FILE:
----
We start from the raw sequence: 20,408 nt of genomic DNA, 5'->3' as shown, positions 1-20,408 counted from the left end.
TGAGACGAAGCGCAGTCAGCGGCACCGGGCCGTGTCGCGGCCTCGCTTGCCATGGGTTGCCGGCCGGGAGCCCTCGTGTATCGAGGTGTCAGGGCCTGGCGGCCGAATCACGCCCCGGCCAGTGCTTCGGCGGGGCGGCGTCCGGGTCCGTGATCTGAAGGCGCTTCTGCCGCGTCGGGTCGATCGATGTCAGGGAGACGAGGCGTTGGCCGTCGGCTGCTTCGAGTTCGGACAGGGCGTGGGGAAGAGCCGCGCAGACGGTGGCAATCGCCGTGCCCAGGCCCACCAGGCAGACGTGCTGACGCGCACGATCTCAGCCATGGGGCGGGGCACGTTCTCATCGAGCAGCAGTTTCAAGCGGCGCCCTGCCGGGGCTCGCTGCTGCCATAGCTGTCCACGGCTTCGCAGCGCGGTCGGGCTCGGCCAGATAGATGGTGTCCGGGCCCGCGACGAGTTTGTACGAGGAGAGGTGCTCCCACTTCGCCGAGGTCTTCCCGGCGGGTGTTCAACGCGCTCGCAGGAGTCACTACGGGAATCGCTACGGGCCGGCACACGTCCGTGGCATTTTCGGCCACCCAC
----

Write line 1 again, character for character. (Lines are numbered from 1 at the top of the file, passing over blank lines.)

We start from the raw sequence: 20,408 nt of genomic DNA, 5'->3' as shown, positions 1-20,408 counted from the left end.